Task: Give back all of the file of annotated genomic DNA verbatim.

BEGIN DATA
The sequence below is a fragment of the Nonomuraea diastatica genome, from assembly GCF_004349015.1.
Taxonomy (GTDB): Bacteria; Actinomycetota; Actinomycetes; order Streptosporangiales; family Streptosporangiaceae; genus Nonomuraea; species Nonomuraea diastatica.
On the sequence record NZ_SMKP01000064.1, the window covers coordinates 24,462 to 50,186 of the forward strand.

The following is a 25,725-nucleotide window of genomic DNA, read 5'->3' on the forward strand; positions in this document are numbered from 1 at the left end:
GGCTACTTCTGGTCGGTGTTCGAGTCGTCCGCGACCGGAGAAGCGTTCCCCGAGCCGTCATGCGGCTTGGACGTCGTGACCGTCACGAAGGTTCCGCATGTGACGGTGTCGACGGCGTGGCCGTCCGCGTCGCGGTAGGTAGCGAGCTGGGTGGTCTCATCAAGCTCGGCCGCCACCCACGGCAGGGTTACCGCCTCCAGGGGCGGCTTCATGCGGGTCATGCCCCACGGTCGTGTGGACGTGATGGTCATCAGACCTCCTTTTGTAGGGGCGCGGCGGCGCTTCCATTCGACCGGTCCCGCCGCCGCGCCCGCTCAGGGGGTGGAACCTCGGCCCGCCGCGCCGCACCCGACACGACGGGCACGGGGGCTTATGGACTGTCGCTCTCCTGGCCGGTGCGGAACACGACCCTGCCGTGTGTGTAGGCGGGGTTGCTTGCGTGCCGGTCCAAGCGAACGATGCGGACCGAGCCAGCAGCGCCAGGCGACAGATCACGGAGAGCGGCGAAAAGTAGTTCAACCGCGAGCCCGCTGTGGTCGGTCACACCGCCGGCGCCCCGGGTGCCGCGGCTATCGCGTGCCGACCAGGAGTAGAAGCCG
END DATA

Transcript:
The sequence below is a fragment of the Nonomuraea diastatica genome, from assembly GCF_004349015.1.
Taxonomy (GTDB): Bacteria; Actinomycetota; Actinomycetes; order Streptosporangiales; family Streptosporangiaceae; genus Nonomuraea; species Nonomuraea diastatica.
On the sequence record NZ_SMKP01000064.1, the window covers coordinates 24,462 to 50,186 of the forward strand.

The following is a 25,725-nucleotide window of genomic DNA, read 5'->3' on the forward strand; positions in this document are numbered from 1 at the left end:
GGCTACTTCTGGTCGGTGTTCGAGTCGTCCGCGACCGGAGAAGCGTTCCCCGAGCCGTCATGCGGCTTGGACGTCGTGACCGTCACGAAGGTTCCGCATGTGACGGTGTCGACGGCGTGGCCGTCCGCGTCGCGGTAGGTAGCGAGCTGGGTGGTCTCATCAAGCTCGGCCGCCACCCACGGCAGGGTTACCGCCTCCAGGGGCGGCTTCATGCGGGTCATGCCCCACGGTCGTGTGGACGTGATGGTCATCAGACCTCCTTTTGTAGGGGCGCGGCGGCGCTTCCATTCGACCGGTCCCGCCGCCGCGCCCGCTCAGGGGGTGGAACCTCGGCCCGCCGCGCCGCACCCGACACGACGGGCACGGGGGCTTATGGACTGTCGCTCTCCTGGCCGGTGCGGAACACGACCCTGCCGTGTGTGTAGGCGGGGTTGCTTGCGTGCCGGTCCAAGCGAACGATGCGGACCGAGCCAGCAGCGCCAGGCGACAGATCACGGAGAGCGGCGAAAAGTAGTTCAACCGCGAGCCCGCTGTGGTCGGTCACACCGCCGGCGCCCCGGGTGCCGCGGCTATCGCGTGCCGACCAGGAGTAGAAGCCG